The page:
Group f.64: Edward Weston, Ansel Adams, Imogen Cunningham, and the Community of Artists Who Revolutionized American Photography (Hardcover)

Group f.64: Edward Weston, Ansel Adams, Imogen Cunningham, and the Community of Artists Who Revolutionized American Photography By Mary Street Alinder Cover Image

Group f.64: Edward Weston, Ansel Adams, Imogen Cunningham, and the Community of Artists Who Revolutionized American Photography (Hardcover)



Group f.64 is perhaps the most famous movement in the history of photography, counting among its members Ansel Adams, Imogen Cunningham, Dorothea Lange, Willard Van Dyke, and Edward Weston. Revolutionary in their day, Group f.64 was one of the first modern art movements equally defined by women. From the San Francisco Bay Area, its influence extended internationally, contributing significantly to the recognition of photography as a fine art.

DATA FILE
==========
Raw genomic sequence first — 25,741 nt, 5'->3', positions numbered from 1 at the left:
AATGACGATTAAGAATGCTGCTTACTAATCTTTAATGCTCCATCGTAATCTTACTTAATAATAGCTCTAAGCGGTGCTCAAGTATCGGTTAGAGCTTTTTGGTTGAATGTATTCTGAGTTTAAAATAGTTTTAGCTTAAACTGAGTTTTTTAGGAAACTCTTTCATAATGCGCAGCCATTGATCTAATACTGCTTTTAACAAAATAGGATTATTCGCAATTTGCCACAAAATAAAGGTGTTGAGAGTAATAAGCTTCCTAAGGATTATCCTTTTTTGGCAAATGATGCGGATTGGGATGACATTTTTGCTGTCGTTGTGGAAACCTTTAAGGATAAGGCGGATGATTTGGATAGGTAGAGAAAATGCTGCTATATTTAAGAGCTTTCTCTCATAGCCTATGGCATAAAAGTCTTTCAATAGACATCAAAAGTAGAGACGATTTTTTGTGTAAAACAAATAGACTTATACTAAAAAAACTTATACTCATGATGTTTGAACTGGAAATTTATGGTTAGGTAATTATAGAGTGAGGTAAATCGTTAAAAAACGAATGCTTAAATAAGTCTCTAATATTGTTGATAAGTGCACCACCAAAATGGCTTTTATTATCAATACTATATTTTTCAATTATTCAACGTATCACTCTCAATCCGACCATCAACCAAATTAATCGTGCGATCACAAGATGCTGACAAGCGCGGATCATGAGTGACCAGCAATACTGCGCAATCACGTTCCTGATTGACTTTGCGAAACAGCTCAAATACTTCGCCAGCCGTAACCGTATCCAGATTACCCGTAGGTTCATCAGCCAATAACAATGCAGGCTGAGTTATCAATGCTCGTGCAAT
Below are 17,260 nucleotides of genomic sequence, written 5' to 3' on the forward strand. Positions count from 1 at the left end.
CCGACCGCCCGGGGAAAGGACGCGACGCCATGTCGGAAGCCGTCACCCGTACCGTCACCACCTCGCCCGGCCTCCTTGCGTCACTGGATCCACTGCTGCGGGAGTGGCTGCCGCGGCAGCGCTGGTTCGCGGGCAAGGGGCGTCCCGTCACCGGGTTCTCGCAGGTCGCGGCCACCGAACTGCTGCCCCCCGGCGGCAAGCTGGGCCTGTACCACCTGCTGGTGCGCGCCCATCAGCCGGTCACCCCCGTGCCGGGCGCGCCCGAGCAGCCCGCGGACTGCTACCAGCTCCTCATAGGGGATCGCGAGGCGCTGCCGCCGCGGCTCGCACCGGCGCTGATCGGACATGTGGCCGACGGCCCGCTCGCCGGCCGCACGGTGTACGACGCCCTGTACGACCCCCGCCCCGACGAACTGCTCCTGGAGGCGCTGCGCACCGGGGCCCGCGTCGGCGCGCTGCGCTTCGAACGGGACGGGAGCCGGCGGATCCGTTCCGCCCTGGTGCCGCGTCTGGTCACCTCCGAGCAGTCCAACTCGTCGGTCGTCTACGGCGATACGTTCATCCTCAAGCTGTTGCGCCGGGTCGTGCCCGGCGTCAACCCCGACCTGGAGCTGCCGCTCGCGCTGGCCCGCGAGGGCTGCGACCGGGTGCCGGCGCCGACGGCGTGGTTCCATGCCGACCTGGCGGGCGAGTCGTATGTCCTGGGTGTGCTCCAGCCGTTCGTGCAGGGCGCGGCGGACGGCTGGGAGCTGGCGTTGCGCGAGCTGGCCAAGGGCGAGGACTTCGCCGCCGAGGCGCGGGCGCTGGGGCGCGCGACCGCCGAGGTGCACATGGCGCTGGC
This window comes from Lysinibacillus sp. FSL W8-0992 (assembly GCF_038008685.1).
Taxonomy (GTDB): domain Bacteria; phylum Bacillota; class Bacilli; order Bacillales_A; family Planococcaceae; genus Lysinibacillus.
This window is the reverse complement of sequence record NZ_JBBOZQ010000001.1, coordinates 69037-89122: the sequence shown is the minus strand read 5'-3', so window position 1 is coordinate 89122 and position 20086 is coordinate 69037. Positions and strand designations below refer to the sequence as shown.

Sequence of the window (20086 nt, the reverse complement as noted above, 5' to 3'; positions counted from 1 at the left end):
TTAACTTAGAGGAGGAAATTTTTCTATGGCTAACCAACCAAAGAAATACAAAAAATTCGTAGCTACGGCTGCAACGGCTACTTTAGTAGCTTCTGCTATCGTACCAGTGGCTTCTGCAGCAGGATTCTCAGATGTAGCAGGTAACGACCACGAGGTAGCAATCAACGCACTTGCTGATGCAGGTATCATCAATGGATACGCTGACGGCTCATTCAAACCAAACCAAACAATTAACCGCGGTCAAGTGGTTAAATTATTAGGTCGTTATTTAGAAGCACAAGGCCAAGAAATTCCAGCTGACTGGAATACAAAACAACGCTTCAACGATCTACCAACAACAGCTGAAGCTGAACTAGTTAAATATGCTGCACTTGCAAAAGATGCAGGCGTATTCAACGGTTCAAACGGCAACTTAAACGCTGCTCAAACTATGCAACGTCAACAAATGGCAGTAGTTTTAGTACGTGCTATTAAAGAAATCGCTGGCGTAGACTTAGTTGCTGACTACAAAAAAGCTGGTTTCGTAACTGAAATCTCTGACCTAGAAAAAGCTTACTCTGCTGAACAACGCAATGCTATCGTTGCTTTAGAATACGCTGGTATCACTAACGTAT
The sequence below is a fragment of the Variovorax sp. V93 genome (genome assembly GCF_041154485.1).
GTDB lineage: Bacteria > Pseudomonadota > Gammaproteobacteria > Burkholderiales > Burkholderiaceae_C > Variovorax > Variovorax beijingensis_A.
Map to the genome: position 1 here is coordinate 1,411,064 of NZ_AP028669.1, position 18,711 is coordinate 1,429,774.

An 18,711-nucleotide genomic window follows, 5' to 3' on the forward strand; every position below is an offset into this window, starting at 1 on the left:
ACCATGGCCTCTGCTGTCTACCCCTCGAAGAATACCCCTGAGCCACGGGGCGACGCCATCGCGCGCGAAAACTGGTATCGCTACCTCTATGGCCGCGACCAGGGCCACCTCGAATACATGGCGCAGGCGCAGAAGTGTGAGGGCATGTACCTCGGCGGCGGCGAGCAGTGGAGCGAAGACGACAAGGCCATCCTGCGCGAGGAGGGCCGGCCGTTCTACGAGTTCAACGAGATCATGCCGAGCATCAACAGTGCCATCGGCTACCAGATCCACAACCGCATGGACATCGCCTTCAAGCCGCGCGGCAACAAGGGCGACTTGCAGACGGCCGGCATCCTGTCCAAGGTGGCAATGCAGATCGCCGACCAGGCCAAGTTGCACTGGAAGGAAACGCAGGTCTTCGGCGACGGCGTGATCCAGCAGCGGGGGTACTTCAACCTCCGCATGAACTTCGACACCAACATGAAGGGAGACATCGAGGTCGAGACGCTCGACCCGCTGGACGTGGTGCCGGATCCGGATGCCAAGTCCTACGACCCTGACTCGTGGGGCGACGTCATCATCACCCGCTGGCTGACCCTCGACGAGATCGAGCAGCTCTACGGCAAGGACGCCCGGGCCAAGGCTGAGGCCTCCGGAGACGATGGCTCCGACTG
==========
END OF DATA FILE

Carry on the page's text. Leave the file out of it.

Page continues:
The group-first identified as such in a 1932 exhibition-was comprised of strongly individualist artists, brought together by a common philosophy, and held together in a tangle of dynamic relationships. They shared a conviction that photography must emphasize its unique capabilities-those that distinguished it from other arts-in order to establish the medium's identity. Their name, f.64, they took from a very small lens aperture used with their large format cameras, a pinprick that allowed them to capture the greatest possible depth of field in their lustrous, sharply detailed prints. In today's digital world, these “straight” photography champions are increasingly revered.